Media Releases

Change of attitude needed to re-engage youth in the political process

Young people interested in ‘personal’ issues, not national ones, says researcher

ST CATHARINES, Ontario — May 28, 2014 — A Queen’s University researcher says young people today are interested in political issues – they’re just not interested in the same one older people are interested in.

And she argues that unless politicians (and the media) tune in to those things that interest youth, that demographic will not engage politically.

Heather Bastedo is the Skelton-Clark Post-Doctoral Fellow in Canadian Politics at Queen’s University. She is the co-author, with Carleton University’s Christopher Waddell, of a study that examines why young people are not engaged in politics. She is presenting the results of the study at the 2014 Congress of the Federation for the Humanities and Social Sciences.

Voter turnout has been declining in Canada for some years, and part of the reason is the fact that people under the age of 30 are disengaging from politics. For example, says Bastedo, about three-quarters of them don’t vote.

While that doesn’t represent an immediate threat to the legitimacy of our elected governments, she says it does threaten the longer-term health of our democracy.

Bastedo says a survey of young people in various parts of Canada shows there are issues they care strongly about – even if they don’t care so much about politics.

The catch, she says, is that those issues are what she calls ‘personal’ and are generally local or provincial, not national.

For example, in St. John’s young people who were surveyed cared about public transit and the cost of food. In Scarborough, they were worried about police harassment, and in Montreal they were upset about the quality of secondary education.

“I found that seven out of 10 young people feel strongly about an issue that is not federally based,” she said, “compared to those over 30, where 60 per cent of the people have concerns that are national.”

Yet, she says, in recent decades the way politics is done and covered in Canada has changed – and that change has coincided with the decline in youth voting.

For example, she says appeals to voters are now based on what she calls ‘retail politics,’ in which strategists design platforms to woo specific groups voters and aim those platforms only at voters who turn out to cast ballots.

“The strategists don’t focus on young people because they can’t be counted on to vote,” she says.

At the same time, she says, news organizations have since the mid-1990s cut back on covering the activities of local MPs, and focused instead on national issues. So the issues that interest youth are less likely to be visible in the media.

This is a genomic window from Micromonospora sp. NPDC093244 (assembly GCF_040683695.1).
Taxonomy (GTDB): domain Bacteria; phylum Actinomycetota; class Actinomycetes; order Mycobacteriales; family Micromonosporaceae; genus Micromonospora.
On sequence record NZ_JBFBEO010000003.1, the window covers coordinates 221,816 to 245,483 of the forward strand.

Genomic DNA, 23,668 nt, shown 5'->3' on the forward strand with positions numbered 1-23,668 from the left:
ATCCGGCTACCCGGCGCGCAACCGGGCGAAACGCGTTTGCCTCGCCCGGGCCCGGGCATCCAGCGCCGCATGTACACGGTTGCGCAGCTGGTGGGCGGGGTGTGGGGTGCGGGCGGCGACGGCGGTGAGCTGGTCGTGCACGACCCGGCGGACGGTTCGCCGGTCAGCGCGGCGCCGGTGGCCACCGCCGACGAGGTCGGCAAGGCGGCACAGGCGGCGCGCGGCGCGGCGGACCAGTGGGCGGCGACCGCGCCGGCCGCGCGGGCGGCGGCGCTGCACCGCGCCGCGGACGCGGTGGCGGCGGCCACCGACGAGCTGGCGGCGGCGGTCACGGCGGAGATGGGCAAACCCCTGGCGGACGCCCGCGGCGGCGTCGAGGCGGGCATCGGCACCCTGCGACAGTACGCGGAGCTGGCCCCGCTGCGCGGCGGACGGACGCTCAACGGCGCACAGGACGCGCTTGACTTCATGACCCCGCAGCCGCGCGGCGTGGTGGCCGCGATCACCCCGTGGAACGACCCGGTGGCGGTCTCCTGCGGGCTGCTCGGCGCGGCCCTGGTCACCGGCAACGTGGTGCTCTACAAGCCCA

Bastedo says it will be difficult to re-engage young people in the political process.

For example, she cautions against attempting to engage youth politically by focusing on social media. She says it is the young people who are already engaged who are using social media for political reasons. In fact, she says, social media may more accurately be seen as an echo chamber for those already engaged.

She suggests putting more emphasis on local issues in national politics, and getting local media to explain to their readership what goes on in the capital.

And she says she is encouraged by the fact that 40 per cent of youth whose issues are personal also report being at last “somewhat interested” in politics.

“It’s a little too early to give up on this generation, or on democracy,” she says.

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About the Congress of the Humanities and Social Sciences

Organized by the Federation for the Humanities and Social Sciences, Congress is the largest interdisciplinary conference in Canada, and one of the largest in the world. Congress brings together 75 academic associations that represent a rich spectrum of disciplines in the humanities and social sciences, including literature, history, theatre, film studies, education, music, sociology, geography, social work and many others. For more information, go to www.congress2014.ca

For more information, or to schedule an interview, please contact:

Nicola Katz
Communications Manager
Federation for the Humanities and Social Sciences
C: 613-282-3489
nkatz@ideas-idees.ca

Mélanie Béchard
Communications Officer
Federation for the Humanities and Social Sciences
C: 613-894-7635
mbechard@ideas-idees.ca